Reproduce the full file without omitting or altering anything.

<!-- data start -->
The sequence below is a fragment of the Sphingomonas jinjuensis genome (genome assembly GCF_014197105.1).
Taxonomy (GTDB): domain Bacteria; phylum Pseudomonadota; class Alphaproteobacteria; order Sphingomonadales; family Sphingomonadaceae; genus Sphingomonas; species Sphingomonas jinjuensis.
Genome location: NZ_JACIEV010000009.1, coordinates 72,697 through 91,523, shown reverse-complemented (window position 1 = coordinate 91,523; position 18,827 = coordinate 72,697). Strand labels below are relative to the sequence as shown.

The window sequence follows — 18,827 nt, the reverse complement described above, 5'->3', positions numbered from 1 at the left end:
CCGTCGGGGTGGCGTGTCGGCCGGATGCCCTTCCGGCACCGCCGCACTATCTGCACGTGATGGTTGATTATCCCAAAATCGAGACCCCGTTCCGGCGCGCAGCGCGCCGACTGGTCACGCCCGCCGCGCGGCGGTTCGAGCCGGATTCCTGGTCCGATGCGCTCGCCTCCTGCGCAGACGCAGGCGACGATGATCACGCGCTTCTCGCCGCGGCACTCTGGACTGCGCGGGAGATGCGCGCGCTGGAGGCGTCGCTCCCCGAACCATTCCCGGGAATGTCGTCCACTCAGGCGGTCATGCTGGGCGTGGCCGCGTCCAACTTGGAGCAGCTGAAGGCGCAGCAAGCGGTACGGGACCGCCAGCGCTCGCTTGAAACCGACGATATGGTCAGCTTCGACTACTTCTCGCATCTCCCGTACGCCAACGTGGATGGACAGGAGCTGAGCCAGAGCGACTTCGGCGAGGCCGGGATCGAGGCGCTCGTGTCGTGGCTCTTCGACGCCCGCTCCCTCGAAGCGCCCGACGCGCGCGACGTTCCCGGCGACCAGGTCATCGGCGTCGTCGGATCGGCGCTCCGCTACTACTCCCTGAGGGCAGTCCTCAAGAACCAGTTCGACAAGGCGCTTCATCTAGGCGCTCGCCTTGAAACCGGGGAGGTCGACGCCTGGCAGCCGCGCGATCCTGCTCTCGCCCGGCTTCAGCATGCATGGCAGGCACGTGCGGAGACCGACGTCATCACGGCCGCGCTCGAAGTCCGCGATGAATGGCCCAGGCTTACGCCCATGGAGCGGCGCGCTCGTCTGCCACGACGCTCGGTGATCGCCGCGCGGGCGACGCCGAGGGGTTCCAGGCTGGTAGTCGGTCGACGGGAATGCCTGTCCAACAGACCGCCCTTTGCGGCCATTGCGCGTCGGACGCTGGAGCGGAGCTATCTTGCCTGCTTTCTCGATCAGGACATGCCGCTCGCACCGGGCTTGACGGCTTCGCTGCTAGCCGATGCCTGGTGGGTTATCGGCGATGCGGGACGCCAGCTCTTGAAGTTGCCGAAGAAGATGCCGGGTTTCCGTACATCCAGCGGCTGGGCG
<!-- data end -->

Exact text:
The sequence below is a fragment of the Sphingomonas jinjuensis genome (genome assembly GCF_014197105.1).
Taxonomy (GTDB): domain Bacteria; phylum Pseudomonadota; class Alphaproteobacteria; order Sphingomonadales; family Sphingomonadaceae; genus Sphingomonas; species Sphingomonas jinjuensis.
Genome location: NZ_JACIEV010000009.1, coordinates 72,697 through 91,523, shown reverse-complemented (window position 1 = coordinate 91,523; position 18,827 = coordinate 72,697). Strand labels below are relative to the sequence as shown.

The window sequence follows — 18,827 nt, the reverse complement described above, 5'->3', positions numbered from 1 at the left end:
CCGTCGGGGTGGCGTGTCGGCCGGATGCCCTTCCGGCACCGCCGCACTATCTGCACGTGATGGTTGATTATCCCAAAATCGAGACCCCGTTCCGGCGCGCAGCGCGCCGACTGGTCACGCCCGCCGCGCGGCGGTTCGAGCCGGATTCCTGGTCCGATGCGCTCGCCTCCTGCGCAGACGCAGGCGACGATGATCACGCGCTTCTCGCCGCGGCACTCTGGACTGCGCGGGAGATGCGCGCGCTGGAGGCGTCGCTCCCCGAACCATTCCCGGGAATGTCGTCCACTCAGGCGGTCATGCTGGGCGTGGCCGCGTCCAACTTGGAGCAGCTGAAGGCGCAGCAAGCGGTACGGGACCGCCAGCGCTCGCTTGAAACCGACGATATGGTCAGCTTCGACTACTTCTCGCATCTCCCGTACGCCAACGTGGATGGACAGGAGCTGAGCCAGAGCGACTTCGGCGAGGCCGGGATCGAGGCGCTCGTGTCGTGGCTCTTCGACGCCCGCTCCCTCGAAGCGCCCGACGCGCGCGACGTTCCCGGCGACCAGGTCATCGGCGTCGTCGGATCGGCGCTCCGCTACTACTCCCTGAGGGCAGTCCTCAAGAACCAGTTCGACAAGGCGCTTCATCTAGGCGCTCGCCTTGAAACCGGGGAGGTCGACGCCTGGCAGCCGCGCGATCCTGCTCTCGCCCGGCTTCAGCATGCATGGCAGGCACGTGCGGAGACCGACGTCATCACGGCCGCGCTCGAAGTCCGCGATGAATGGCCCAGGCTTACGCCCATGGAGCGGCGCGCTCGTCTGCCACGACGCTCGGTGATCGCCGCGCGGGCGACGCCGAGGGGTTCCAGGCTGGTAGTCGGTCGACGGGAATGCCTGTCCAACAGACCGCCCTTTGCGGCCATTGCGCGTCGGACGCTGGAGCGGAGCTATCTTGCCTGCTTTCTCGATCAGGACATGCCGCTCGCACCGGGCTTGACGGCTTCGCTGCTAGCCGATGCCTGGTGGGTTATCGGCGATGCGGGACGCCAGCTCTTGAAGTTGCCGAAGAAGATGCCGGGTTTCCGTACATCCAGCGGCTGGGCG